ENAR Director General, Kim Smouter, calls for improvements to EU anti-discrimination legislation and policies at EESC public hearing
Last week, ENAR Director General—Kim L. Smouter—addressed policymakers, EU institutions and civil society representatives at a European Economic and Social Committee (EESC) public hearing on ‘improving equality in the EU’. In doing so, he welcomed key points of a new EESC report to improve the equality legislation directive and highlighted key gaps, including:
Key points welcomed:
- Addressing discrimination both from a systemic perspective and from an intersectional perspective. Very welcome development that we need to further push forward to see concrete implementation of this acknowledgement.
- Modernising the 2008 Equal Treatment Directive in a post-COVID and explosion of the Social Media world. It needs to be kept up with the times.
- Focus on employment.
- Lack of a harmonised approach of the EU as to discriminations. It is a very siloed approach with some work done in anti-Semitism but not applied to Islamophobia, or work done on anti-racism, but not applied to LGBIATQ+ issues.
- Lack of awareness of institutional remedies for reporting discrimination. We have a multiplication of figureheads and Equality bodies in an environment where minorities already have a distrusting relationship with public services. It results in having a more and more complex framework to address experiences of discrimination.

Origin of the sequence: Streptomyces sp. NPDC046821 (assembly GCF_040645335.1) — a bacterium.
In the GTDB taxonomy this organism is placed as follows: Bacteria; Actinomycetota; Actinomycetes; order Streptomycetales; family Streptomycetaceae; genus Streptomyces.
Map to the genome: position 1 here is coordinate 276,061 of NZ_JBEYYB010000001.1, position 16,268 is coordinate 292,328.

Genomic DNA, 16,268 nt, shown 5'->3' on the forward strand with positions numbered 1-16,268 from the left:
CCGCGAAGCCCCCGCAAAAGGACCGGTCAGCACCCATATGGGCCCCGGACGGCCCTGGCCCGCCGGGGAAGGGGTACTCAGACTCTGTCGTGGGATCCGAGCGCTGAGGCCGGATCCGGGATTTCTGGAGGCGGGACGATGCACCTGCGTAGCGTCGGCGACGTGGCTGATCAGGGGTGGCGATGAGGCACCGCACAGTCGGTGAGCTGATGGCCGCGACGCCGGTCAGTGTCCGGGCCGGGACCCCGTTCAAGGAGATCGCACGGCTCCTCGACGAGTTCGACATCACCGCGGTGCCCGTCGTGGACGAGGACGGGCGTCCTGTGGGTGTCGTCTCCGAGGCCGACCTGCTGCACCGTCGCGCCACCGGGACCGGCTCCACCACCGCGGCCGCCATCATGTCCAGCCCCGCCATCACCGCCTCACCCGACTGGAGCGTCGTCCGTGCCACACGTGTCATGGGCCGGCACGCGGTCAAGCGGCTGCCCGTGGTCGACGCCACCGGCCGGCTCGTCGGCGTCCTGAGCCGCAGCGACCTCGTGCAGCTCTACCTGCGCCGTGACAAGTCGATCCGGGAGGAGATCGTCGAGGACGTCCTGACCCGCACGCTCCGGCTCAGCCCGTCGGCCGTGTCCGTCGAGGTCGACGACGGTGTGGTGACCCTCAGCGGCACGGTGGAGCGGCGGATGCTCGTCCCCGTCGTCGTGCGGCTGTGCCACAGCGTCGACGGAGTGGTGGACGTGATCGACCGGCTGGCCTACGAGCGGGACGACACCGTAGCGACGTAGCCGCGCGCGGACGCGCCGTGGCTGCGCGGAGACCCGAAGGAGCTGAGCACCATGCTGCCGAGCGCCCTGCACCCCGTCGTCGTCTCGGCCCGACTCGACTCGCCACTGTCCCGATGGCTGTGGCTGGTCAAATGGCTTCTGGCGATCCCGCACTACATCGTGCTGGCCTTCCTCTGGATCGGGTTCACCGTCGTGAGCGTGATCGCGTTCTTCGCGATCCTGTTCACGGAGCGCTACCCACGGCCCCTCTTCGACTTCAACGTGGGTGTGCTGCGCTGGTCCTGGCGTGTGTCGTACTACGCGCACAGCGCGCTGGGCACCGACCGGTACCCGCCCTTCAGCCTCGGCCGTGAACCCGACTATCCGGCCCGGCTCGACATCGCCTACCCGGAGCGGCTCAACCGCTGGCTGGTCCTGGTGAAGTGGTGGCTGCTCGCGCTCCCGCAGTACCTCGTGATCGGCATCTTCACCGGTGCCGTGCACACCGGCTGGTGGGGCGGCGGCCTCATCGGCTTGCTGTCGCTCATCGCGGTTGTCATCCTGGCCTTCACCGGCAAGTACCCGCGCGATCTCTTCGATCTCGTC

- Lack of legislative framework to make discriminatory behaviours and racism a cost instead of a profit to benefit from. We saw this in the result of the last French Presidential elections where a convicted candidate for incitement to hatred was able to gather significant popular votes and essentially lead the political discourse.
- Barriers to access courts and to justice in general, including the length of proceedings, complexity of anti-discrimination law, a lack of legal aid, lack of sufficient financial means to pursue a case and a lack of effective remedies; An unfair burden is put on the victims.
- Lack of protection of CSOs in a shrinking civic space context with Member States using administrative tools to target essential guardians and watchdogs.
- Silence on ways to respond to discriminations being performed by public services, especially in Law Enforcement where racism is often first experienced.
- Need to address the question of nationality and third country nationals to avoid double standards. We have seen poignant example of double-standard with Member States happy to use nationality as a discriminatory ground in a fleeing war situation.
- Lack of legislation to address the “subtle racism” and microaggressions lived in a day to day basis
In conclusion, Mr. Kim L. Smouter stated that, while the opinion is a very timely and sorely needed document, we encourage the two member states that are blocking the legislation to remove that blockage and enable Europe to move forward.